It’s a new day, which means a new assignment. Today’s placement is special because I’m headed back to my old high school!
I start in the staff room and recognize no one. All of my teachers have retired. This is what happens when 30 years passes.
I enter the classroom and students are fighting over a milkshake.
“Give me my milkshake, bitch!” a student yells across the room with both his hat and coat on backwards.
“I’m gonna punch your face if you talk to me about your milkshake one more time,” another student screams back.
“No one is punching anyone so sit down,” I say from the front of the room.
The students are excited about having a supply teacher today. It’s party time.
The teacher next door mentions something about the last supply teacher walking out on this group. I’ve been told twice that I can call the VP if I need him.
We’re still on the quadmester schedule, so I’m mentally preparing myself for the magic and wonder that is about to unfold over the next several hours.
“My name is Ms. Grates. I’ll be your teacher today. I actually graduated from this high school,” I say as if I’m cool.
Nobody responds. Nobody cares.
“I was part of the very first grade 9 class to start in this school when it was first built,” I continue like the town historian.
“Bruh, that’s old,” Roy says from the back.
“Bruh, me? Am I the Bruh?”
At me, not with me.
“You have two handouts to complete and then you can use the rest of the time for other assignments or silent reading.”
“Books are for bitches,” I hear one of the milkshake warriors say.
It’s the second time I’ve hear him use the word.
“Things have really changed in this school. When I was here, you weren’t allowed to swear in front of your teachers.”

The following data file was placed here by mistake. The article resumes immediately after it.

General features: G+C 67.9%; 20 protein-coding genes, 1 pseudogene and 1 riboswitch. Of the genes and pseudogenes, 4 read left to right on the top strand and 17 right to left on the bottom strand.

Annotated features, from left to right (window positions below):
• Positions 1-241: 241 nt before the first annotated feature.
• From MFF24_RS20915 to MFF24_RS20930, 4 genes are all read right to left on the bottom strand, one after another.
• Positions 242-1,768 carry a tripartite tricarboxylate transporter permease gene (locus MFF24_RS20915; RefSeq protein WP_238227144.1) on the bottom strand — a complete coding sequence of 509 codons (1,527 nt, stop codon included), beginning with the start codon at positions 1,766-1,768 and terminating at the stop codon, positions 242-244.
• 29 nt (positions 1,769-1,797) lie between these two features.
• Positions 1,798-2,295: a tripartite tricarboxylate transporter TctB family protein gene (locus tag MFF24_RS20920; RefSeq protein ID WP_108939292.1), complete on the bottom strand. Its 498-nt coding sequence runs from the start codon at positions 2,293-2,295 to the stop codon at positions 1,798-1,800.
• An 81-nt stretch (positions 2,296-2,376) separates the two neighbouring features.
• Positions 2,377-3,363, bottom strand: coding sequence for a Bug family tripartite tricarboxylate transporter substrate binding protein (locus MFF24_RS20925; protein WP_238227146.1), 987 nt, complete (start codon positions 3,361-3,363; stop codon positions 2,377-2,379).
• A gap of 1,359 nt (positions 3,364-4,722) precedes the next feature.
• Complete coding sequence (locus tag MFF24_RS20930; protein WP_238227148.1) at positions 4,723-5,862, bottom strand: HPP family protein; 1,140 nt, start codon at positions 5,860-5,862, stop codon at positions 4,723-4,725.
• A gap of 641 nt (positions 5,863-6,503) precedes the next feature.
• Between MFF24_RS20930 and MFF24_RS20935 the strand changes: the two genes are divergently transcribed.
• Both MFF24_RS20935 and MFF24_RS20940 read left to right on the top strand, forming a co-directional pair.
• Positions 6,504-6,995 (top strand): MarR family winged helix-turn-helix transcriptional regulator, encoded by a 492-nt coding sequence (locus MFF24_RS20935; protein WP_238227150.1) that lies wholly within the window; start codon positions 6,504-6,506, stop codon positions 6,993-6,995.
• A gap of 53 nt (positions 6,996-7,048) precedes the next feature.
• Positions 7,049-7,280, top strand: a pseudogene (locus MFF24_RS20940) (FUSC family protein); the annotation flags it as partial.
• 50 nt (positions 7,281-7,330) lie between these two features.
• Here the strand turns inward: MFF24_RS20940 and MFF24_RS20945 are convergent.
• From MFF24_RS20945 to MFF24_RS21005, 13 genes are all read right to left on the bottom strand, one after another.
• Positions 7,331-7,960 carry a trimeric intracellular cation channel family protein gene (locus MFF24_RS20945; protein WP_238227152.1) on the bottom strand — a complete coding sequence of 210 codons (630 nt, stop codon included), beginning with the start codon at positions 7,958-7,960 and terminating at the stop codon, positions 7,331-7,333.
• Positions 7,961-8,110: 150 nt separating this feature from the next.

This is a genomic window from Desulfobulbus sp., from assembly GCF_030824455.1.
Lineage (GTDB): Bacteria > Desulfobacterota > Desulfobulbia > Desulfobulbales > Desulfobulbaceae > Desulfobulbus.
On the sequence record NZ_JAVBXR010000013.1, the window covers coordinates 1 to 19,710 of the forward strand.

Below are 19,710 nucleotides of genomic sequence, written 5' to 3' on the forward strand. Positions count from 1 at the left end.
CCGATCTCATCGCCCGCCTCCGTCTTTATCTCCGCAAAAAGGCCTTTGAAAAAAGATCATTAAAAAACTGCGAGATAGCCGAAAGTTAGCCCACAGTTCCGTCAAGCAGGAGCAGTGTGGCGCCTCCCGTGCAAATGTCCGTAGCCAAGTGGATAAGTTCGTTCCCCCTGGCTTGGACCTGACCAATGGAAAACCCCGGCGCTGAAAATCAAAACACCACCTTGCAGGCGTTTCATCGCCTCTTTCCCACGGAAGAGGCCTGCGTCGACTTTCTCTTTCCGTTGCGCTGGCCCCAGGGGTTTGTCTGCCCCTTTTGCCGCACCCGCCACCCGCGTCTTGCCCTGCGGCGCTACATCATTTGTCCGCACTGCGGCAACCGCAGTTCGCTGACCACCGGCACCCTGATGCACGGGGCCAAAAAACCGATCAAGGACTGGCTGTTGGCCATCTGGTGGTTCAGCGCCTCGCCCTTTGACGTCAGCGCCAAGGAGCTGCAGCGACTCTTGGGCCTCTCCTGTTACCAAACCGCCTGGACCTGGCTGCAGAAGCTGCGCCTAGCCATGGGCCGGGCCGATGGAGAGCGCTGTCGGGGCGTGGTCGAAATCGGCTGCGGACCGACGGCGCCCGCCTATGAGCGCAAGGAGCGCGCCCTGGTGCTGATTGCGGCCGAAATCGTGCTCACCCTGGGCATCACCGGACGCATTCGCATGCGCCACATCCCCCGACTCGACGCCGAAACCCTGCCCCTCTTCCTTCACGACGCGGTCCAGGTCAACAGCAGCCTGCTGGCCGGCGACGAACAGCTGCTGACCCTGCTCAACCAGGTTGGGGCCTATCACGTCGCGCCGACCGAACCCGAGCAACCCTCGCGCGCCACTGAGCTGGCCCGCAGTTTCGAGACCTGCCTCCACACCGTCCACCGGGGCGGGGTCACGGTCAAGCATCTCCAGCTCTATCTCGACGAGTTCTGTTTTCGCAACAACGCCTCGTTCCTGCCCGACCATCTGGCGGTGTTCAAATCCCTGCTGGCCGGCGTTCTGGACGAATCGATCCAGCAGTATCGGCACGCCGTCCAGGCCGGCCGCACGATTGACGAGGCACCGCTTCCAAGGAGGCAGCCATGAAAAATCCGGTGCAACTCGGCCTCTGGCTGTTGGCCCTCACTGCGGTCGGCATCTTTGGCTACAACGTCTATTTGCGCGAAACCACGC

“You’re allowed to swear in front of your teacher. You just can’t swear at your teacher,” Roy says before taking a bow.
A group of students at the back high five each other with a collective good one.
“Ah, so you can say the word bitch in front of me, but you can’t call me one to my face? Is that how it works?”
The same students at the back high five each other again. This time for me. Other students stop talking and look my way.
The office buzzes the classroom.
“We’re just checking in to see how things are going in there,” the secretary asks politely for all to hear.
“We’re all doing great,” I respond enthusiastically, “Nothing at all to report.”
Roy takes his hat off and sits down.
“I know many of you don’t want to be here right now, but we have an afternoon together and I don’t want any of you getting in trouble. Work with me and I’ll work with you.”
“I respect that,” Roy says before writing WERK WITH ME AND I’LL WERK WITH YOU on the board and asking the class to clap for me.
We made it through the afternoon without me having to buzz the VP or run away. Barely, but we did it.
It was a few minutes before the bell and the milkshake fiasco was starting to roar its ugly head again, so I offered to answer questions about what the school was like in the olden days.
“Did they have buses back then,” the students asked.
“They did,” I replied blowing their minds.
The end of the longest afternoon ever had come to an end and Roy approached my desk.
“I decided you’re not really a Ms. Grates. You’re a Ms. G.” he said.
“You know what, Roy. You might just be onto something.”
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